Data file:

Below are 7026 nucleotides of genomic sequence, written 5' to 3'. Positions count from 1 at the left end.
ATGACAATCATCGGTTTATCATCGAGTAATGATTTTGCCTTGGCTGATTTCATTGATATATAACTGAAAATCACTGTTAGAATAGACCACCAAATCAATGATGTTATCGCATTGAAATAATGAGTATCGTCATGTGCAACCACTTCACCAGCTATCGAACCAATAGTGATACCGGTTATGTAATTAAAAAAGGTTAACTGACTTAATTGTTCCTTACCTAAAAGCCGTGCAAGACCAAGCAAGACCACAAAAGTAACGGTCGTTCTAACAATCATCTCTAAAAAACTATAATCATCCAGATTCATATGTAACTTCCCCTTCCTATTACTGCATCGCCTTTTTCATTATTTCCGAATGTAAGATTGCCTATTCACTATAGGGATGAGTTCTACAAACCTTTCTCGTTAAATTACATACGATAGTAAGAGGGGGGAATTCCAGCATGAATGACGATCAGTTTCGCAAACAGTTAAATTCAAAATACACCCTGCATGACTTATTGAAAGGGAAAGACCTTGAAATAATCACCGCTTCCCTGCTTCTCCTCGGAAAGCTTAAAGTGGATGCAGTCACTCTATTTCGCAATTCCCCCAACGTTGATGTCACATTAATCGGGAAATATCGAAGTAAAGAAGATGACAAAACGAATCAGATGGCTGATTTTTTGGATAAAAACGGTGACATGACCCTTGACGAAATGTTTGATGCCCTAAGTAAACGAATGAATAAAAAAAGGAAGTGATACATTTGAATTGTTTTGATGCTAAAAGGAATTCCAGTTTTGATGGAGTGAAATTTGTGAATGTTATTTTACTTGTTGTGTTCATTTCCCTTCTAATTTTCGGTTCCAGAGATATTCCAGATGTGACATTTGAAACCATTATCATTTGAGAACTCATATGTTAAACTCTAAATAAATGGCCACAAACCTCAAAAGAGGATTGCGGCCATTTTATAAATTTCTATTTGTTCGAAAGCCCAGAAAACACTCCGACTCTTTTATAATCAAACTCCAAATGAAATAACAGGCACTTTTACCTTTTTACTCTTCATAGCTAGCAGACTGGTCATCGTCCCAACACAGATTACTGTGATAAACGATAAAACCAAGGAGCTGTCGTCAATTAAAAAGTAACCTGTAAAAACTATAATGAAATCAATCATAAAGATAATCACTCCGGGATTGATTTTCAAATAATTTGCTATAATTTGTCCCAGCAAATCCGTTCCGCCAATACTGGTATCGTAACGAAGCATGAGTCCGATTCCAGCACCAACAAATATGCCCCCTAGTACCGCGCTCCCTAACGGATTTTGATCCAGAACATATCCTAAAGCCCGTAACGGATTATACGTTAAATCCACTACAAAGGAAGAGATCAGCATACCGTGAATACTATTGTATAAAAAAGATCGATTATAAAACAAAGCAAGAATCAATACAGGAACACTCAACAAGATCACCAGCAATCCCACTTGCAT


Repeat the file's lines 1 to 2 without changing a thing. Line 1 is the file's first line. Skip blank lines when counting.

Below are 7026 nucleotides of genomic sequence, written 5' to 3'. Positions count from 1 at the left end.
ATGACAATCATCGGTTTATCATCGAGTAATGATTTTGCCTTGGCTGATTTCATTGATATATAACTGAAAATCACTGTTAGAATAGACCACCAAATCAATGATGTTATCGCATTGAAATAATGAGTATCGTCATGTGCAACCACTTCACCAGCTATCGAACCAATAGTGATACCGGTTATGTAATTAAAAAAGGTTAACTGACTTAATTGTTCCTTACCTAAAAGCCGTGCAAGACCAAGCAAGACCACAAAAGTAACGGTCGTTCTAACAATCATCTCTAAAAAACTATAATCATCCAGATTCATATGTAACTTCCCCTTCCTATTACTGCATCGCCTTTTTCATTATTTCCGAATGTAAGATTGCCTATTCACTATAGGGATGAGTTCTACAAACCTTTCTCGTTAAATTACATACGATAGTAAGAGGGGGGAATTCCAGCATGAATGACGATCAGTTTCGCAAACAGTTAAATTCAAAATACACCCTGCATGACTTATTGAAAGGGAAAGACCTTGAAATAATCACCGCTTCCCTGCTTCTCCTCGGAAAGCTTAAAGTGGATGCAGTCACTCTATTTCGCAATTCCCCCAACGTTGATGTCACATTAATCGGGAAATATCGAAGTAAAGAAGATGACAAAACGAATCAGATGGCTGATTTTTTGGATAAAAACGGTGACATGACCCTTGACGAAATGTTTGATGCCCTAAGTAAACGAATGAATAAAAAAAGGAAGTGATACATTTGAATTGTTTTGATGCTAAAAGGAATTCCAGTTTTGATGGAGTGAAATTTGTGAATGTTATTTTACTTGTTGTGTTCATTTCCCTTCTAATTTTCGGTTCCAGAGATATTCCAGATGTGACATTTGAAACCATTATCATTTGAGAACTCATATGTTAAACTCTAAATAAATGGCCACAAACCTCAAAAGAGGATTGCGGCCATTTTATAAATTTCTATTTGTTCGAAAGCCCAGAAAACACTCCGACTCTTTTATAATCAAACTCCAAATGAAATAACAGGCACTTTTACCTTTTTACTCTTCATAGCTAGCAGACTGGTCATCGTCCCAACACAGATTACTGTGATAAACGATAAAACCAAGGAGCTGTCGTCAATTAAAAAGTAACCTGTAAAAACTATAATGAAATCAATCATAAAGATAATCACTCCGGGATTGATTTTCAAATAATTTGCTATAATTTGTCCCAGCAAATCCGTTCCGCCAATACTGGTATCGTAACGAAGCATGAGTCCGATTCCAGCACCAACAAATATGCCCCCTAGTACCGCGCTCCCTAACGGATTTTGATCCAGAACATATCCTAAAGCCCGTAACGGATTATACGTTAAATCCACTACAAAGGAAGAGATCAGCATACCGTGAATACTATTGTATAAAAAAGATCGATTATAAAACAAAGCAAGAATCAATACAGGAACACTCAACAAGATCACCAGCAATCCCACTTGCAT